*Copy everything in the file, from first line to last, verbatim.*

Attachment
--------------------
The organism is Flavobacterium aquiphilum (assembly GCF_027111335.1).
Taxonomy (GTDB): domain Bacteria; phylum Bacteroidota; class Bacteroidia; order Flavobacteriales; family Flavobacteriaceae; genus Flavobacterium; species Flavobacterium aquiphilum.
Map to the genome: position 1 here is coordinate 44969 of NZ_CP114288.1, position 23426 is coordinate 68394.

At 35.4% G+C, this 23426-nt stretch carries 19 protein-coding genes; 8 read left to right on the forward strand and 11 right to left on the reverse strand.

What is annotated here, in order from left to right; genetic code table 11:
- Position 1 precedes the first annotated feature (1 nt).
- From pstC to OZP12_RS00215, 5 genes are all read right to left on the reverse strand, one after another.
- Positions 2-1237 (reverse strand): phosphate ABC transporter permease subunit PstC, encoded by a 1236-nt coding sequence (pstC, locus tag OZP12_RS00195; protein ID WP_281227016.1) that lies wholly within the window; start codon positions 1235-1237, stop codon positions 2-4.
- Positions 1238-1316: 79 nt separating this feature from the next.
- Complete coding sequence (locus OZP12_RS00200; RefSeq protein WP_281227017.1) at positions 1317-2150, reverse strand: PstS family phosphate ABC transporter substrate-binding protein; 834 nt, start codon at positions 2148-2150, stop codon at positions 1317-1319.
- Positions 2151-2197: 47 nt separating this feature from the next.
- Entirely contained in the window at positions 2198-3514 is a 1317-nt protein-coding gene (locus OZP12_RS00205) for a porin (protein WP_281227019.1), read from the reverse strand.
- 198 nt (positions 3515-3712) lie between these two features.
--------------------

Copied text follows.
The organism is Flavobacterium aquiphilum (assembly GCF_027111335.1).
Taxonomy (GTDB): domain Bacteria; phylum Bacteroidota; class Bacteroidia; order Flavobacteriales; family Flavobacteriaceae; genus Flavobacterium; species Flavobacterium aquiphilum.
Map to the genome: position 1 here is coordinate 44969 of NZ_CP114288.1, position 23426 is coordinate 68394.

At 35.4% G+C, this 23426-nt stretch carries 19 protein-coding genes; 8 read left to right on the forward strand and 11 right to left on the reverse strand.

What is annotated here, in order from left to right; genetic code table 11:
- Position 1 precedes the first annotated feature (1 nt).
- From pstC to OZP12_RS00215, 5 genes are all read right to left on the reverse strand, one after another.
- Positions 2-1237 (reverse strand): phosphate ABC transporter permease subunit PstC, encoded by a 1236-nt coding sequence (pstC, locus tag OZP12_RS00195; protein ID WP_281227016.1) that lies wholly within the window; start codon positions 1235-1237, stop codon positions 2-4.
- Positions 1238-1316: 79 nt separating this feature from the next.
- Complete coding sequence (locus OZP12_RS00200; RefSeq protein WP_281227017.1) at positions 1317-2150, reverse strand: PstS family phosphate ABC transporter substrate-binding protein; 834 nt, start codon at positions 2148-2150, stop codon at positions 1317-1319.
- Positions 2151-2197: 47 nt separating this feature from the next.
- Entirely contained in the window at positions 2198-3514 is a 1317-nt protein-coding gene (locus OZP12_RS00205) for a porin (protein WP_281227019.1), read from the reverse strand.
- 198 nt (positions 3515-3712) lie between these two features.